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Desert Road Review – A Roadtrip Thriller with a Sci-fi Twist

by Staff

Ah, Y2K. The millennium bug that induced widespread fear over the possibility of a worldwide infrastructure crash once 2000 arrived becomes infectious fodder for a teen comedy infused with horror and nostalgia. Armed with a pitch-perfect, game-for-anything ensemble and great practical effects behind the carnage and calamity, A24’s latest offers up the most entertaining, apocalyptic funny-bone-tickling scenario since This Is the End.

Comedian and actor Kyle Mooney, who co-wrote the script with writer/producer Evan Winter, makes his directorial debut here. He kicks Y2K off with a potent dose of dial-up nostalgia as it sets the stage for one unpredictable 1999 New Year’s Eve party from hell. Shy teen Eli (Jaeden MartellIT) has an easier time connecting with his unrequited crush Laura (Rachel Zegler) over AOL, despite his extraverted best friend Danny’s (Julian DennisonDeadpool 2) constant nudging and encouragement to finally make a move. Armed with liquid courage and a “Y2K” CD mix, the best friends decide to get off the couch and kick off the new year at a house party where Laura will be, along with most of the Crawford High student body. Once there, high school hierarchy humiliations become the least of Eli’s problems once the clock strikes midnight, unleashing a lethal Y2K bug that no one could have foreseen.

Mooney hones his comedic talents with a nonstop, propulsive comedy-horror that isn’t afraid to kill off even the most charismatic characters among a sprawling cast. He pulls double duty on screen as the lovable stoner Garret. It’s an awkward teen comedy decked out in millennial jokes and references, with an earworm soundtrack that transports you back to the era. There’s a zany, breakneck pace that Mooney impressively sustains for the entirety without any sags. Considering it’s meant to be a wild, most ridiculous ride, Y2K smartly ensures it never overstays its welcome.

As for the horror, Y2K runs with the unfulfilled prospect of a worldwide tech crash through a lethal machine uprising. Playing like Maximum Overdrive for millennials, Weta Workshop brings the various murder bots to life via exquisite practical effects that choke, stab, maim, and set aflame their human prey. The creative designs behind the various machine monsters lend a lot of personality to Y2K, and Mooney pulls from a variety of cinematic influences to introduce a sort of shorthand that further induces nostalgia while letting the humor shine.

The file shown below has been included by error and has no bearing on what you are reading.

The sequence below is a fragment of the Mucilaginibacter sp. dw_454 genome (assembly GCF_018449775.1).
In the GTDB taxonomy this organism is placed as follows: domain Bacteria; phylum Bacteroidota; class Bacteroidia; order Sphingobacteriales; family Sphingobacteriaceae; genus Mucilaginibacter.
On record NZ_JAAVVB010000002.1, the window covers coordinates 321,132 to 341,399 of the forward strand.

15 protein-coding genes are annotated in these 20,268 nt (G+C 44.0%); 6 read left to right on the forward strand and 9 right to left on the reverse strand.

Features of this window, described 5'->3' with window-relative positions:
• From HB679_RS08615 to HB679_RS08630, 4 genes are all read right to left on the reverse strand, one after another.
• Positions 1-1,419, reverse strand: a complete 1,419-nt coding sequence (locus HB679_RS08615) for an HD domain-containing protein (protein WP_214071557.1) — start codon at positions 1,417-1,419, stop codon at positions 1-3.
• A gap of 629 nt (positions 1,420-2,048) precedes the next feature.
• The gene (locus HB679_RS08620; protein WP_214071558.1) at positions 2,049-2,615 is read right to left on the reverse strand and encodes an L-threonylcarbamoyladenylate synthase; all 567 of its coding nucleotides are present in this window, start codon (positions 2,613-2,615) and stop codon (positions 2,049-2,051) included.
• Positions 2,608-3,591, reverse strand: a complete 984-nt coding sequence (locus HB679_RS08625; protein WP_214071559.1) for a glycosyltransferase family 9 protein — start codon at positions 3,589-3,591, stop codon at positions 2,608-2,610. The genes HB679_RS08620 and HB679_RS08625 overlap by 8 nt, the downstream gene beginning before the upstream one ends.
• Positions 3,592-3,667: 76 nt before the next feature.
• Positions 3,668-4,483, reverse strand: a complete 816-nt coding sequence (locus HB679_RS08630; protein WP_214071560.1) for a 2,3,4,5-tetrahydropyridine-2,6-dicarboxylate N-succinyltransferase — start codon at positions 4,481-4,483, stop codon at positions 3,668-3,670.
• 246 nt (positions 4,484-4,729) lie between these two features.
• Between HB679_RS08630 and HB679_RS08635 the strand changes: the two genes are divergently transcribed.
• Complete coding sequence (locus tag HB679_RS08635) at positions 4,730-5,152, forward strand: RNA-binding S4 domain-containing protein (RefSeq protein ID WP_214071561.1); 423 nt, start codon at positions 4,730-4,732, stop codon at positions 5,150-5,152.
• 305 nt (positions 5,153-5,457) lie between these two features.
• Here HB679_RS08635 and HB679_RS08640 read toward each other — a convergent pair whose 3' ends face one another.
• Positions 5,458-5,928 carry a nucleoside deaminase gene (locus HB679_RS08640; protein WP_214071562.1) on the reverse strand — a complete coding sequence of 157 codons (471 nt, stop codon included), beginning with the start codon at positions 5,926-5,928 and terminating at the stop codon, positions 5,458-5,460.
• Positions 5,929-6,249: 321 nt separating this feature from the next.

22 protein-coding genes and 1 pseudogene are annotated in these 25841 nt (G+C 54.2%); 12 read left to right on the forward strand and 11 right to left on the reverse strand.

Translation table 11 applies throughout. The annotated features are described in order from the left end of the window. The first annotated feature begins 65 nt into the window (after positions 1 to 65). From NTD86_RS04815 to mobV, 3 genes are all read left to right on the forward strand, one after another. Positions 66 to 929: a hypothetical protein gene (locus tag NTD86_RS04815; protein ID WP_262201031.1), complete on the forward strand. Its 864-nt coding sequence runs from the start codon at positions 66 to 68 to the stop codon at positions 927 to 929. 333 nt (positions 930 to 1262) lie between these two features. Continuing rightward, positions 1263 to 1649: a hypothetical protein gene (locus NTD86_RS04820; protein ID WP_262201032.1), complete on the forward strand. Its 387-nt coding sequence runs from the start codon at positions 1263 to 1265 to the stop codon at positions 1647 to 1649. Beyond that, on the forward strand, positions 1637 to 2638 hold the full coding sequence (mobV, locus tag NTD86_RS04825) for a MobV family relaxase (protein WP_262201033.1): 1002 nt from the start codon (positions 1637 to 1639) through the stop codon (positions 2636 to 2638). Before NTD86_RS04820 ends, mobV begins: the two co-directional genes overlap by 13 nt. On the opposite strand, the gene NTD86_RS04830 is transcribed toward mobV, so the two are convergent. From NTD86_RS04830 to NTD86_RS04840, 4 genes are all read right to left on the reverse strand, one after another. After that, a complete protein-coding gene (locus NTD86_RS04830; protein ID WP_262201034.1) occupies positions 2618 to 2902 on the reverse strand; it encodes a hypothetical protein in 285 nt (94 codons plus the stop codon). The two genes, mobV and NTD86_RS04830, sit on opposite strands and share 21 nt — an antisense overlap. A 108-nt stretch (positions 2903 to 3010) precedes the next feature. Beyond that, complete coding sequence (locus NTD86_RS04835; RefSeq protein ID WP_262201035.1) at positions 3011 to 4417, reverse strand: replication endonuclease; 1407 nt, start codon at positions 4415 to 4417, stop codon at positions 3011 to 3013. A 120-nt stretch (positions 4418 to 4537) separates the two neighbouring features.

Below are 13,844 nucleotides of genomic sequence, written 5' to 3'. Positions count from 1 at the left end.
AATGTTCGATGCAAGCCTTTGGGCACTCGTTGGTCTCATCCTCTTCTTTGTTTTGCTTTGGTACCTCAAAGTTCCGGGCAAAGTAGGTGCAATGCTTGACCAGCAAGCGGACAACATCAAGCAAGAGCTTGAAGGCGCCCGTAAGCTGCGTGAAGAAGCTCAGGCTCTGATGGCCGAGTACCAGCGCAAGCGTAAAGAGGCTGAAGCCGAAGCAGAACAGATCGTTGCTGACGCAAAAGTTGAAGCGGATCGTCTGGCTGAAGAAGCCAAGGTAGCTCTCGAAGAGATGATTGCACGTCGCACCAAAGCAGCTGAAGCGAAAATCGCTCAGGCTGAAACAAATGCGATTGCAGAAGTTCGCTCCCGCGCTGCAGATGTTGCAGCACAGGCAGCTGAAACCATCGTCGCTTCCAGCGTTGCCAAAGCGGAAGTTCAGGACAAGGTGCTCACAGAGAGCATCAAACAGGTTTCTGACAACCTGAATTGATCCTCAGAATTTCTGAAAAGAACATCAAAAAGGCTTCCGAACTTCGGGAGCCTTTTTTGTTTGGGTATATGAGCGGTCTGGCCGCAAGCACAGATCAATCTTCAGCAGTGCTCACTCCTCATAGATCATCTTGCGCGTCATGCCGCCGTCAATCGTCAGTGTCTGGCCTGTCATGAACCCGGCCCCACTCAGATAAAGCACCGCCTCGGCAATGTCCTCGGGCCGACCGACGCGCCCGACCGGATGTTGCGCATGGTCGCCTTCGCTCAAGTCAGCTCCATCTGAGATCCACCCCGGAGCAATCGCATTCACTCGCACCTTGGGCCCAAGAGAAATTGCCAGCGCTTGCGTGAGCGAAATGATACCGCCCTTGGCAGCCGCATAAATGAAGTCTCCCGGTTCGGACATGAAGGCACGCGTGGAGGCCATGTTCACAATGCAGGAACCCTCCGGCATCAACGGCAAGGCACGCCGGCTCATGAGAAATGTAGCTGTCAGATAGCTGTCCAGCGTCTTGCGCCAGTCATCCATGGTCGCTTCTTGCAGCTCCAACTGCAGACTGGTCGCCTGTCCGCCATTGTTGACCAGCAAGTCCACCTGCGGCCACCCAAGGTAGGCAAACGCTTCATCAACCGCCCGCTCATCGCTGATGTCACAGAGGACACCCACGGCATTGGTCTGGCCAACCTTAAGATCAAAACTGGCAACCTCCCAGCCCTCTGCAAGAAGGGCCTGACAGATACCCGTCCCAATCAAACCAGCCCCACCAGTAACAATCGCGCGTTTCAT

Martell is appropriately dweeby and sweet, with Zegler showcasing a different side of her talents as the edgy popular girl with a heart of gold and intelligence to match. While they provide the emotional throughline in this silly journey, “Chucky” actor Lachlan Watson and Daniel Zolghadri share a similar touching arc that helps ground a revolving door of scene-stealing comedians. That includes Dennison, of course, but smaller appearances by Mason Gooding (Scream 2022, Scream VI), The Kid LaroiTim Heidecker (Us), Eduardo Franco (“Stranger Things”), Miles Robbins (Daniel Isn’t Real), Alicia Silverstone (The Killing of a Sacred DeerThe Lodge) bring no shortage of amusing moments, jabs, and gags to further flesh out this witty, weird world. And that doesn’t even touch on an extended surprise cameo that’ll leave you in stitches.

Mooney’s debut effort is winsome for its utterly charming blend of gory splatstick style and coming-of-age sweetness. It’s so heavy on nostalgia for a very specific moment in time that it might leave those born after puzzled by a lot of the jokes and references. Still, Mooney and Winter inject enough modernism to broaden its accessibility. In Y2K, Mooney and Winter are so effective at endearing audiences to this madcap scenario that you’re cheering at the gory, violent deaths but just as sad to see many of these characters fall. While some of its meaner horror impulses get largely forgotten by the end, it’s tough to mind at all thanks to the nonstop, bombastic tone, killer soundtrack, wacky murder bots, and talent in front of and behind the camera ensure a party worth rewinding the clock for.

Y2K made its world premiere at SXSW. The A24 comedy-horror is coming soon, release info TBA.


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